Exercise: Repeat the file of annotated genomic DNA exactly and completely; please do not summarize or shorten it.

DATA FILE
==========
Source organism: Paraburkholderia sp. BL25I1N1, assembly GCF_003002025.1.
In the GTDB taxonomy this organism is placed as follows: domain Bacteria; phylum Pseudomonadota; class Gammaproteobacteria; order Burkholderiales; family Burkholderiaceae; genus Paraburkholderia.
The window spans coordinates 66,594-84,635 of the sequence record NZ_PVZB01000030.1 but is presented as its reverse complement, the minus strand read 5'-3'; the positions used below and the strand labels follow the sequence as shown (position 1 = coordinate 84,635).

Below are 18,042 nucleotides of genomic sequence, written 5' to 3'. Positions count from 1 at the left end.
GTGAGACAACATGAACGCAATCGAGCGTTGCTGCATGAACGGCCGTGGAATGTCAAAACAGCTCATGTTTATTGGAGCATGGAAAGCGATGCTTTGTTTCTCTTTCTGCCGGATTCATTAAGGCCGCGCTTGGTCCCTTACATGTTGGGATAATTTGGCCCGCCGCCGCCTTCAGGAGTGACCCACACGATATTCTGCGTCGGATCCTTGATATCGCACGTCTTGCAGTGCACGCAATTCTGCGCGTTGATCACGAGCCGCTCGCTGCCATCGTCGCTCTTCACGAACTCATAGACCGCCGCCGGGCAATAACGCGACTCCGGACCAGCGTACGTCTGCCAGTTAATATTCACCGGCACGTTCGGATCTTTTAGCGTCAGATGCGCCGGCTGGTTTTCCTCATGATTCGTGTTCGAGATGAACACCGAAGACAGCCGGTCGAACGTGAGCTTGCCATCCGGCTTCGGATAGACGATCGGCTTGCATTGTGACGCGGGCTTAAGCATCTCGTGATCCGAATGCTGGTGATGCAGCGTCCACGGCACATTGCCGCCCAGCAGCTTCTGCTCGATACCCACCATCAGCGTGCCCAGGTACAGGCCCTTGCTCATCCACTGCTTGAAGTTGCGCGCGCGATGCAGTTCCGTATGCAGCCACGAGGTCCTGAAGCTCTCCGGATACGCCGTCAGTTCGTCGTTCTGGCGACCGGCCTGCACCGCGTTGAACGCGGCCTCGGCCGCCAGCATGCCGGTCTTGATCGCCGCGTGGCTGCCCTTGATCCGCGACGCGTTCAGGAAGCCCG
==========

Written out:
Source organism: Paraburkholderia sp. BL25I1N1, assembly GCF_003002025.1.
In the GTDB taxonomy this organism is placed as follows: domain Bacteria; phylum Pseudomonadota; class Gammaproteobacteria; order Burkholderiales; family Burkholderiaceae; genus Paraburkholderia.
The window spans coordinates 66,594-84,635 of the sequence record NZ_PVZB01000030.1 but is presented as its reverse complement, the minus strand read 5'-3'; the positions used below and the strand labels follow the sequence as shown (position 1 = coordinate 84,635).

Below are 18,042 nucleotides of genomic sequence, written 5' to 3'. Positions count from 1 at the left end.
GTGAGACAACATGAACGCAATCGAGCGTTGCTGCATGAACGGCCGTGGAATGTCAAAACAGCTCATGTTTATTGGAGCATGGAAAGCGATGCTTTGTTTCTCTTTCTGCCGGATTCATTAAGGCCGCGCTTGGTCCCTTACATGTTGGGATAATTTGGCCCGCCGCCGCCTTCAGGAGTGACCCACACGATATTCTGCGTCGGATCCTTGATATCGCACGTCTTGCAGTGCACGCAATTCTGCGCGTTGATCACGAGCCGCTCGCTGCCATCGTCGCTCTTCACGAACTCATAGACCGCCGCCGGGCAATAACGCGACTCCGGACCAGCGTACGTCTGCCAGTTAATATTCACCGGCACGTTCGGATCTTTTAGCGTCAGATGCGCCGGCTGGTTTTCCTCATGATTCGTGTTCGAGATGAACACCGAAGACAGCCGGTCGAACGTGAGCTTGCCATCCGGCTTCGGATAGACGATCGGCTTGCATTGTGACGCGGGCTTAAGCATCTCGTGATCCGAATGCTGGTGATGCAGCGTCCACGGCACATTGCCGCCCAGCAGCTTCTGCTCGATACCCACCATCAGCGTGCCCAGGTACAGGCCCTTGCTCATCCACTGCTTGAAGTTGCGCGCGCGATGCAGTTCCGTATGCAGCCACGAGGTCCTGAAGCTCTCCGGATACGCCGTCAGTTCGTCGTTCTGGCGACCGGCCTGCACCGCGTTGAACGCGGCCTCGGCCGCCAGCATGCCGGTCTTGATCGCCGCGTGGCTGCCCTTGATCCGCGACGCGTTCAGGAAGCCCG